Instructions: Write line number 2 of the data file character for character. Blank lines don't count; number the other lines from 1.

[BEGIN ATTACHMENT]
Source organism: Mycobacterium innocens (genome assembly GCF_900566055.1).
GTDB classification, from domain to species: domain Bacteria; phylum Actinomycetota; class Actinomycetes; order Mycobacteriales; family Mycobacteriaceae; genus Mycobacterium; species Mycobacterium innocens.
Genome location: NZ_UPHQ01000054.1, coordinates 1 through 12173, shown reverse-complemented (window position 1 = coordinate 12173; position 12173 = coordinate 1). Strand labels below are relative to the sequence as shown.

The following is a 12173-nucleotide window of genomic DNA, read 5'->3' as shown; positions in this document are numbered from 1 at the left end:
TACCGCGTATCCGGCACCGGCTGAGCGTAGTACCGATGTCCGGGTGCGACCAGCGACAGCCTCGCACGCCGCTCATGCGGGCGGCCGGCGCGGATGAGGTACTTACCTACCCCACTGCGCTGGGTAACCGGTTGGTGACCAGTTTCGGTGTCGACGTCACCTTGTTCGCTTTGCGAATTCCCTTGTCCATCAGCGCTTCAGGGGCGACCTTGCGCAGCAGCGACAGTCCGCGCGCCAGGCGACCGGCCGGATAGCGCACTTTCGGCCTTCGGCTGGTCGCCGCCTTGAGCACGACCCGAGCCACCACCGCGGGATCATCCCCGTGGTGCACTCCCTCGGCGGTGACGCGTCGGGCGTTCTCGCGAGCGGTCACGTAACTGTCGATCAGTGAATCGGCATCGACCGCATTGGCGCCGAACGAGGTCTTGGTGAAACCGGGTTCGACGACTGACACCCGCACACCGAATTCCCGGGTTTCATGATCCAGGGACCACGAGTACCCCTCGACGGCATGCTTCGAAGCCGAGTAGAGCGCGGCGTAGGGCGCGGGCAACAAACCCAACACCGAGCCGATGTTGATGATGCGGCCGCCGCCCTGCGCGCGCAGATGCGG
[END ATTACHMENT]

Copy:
GTDB classification, from domain to species: domain Bacteria; phylum Actinomycetota; class Actinomycetes; order Mycobacteriales; family Mycobacteriaceae; genus Mycobacterium; species Mycobacterium innocens.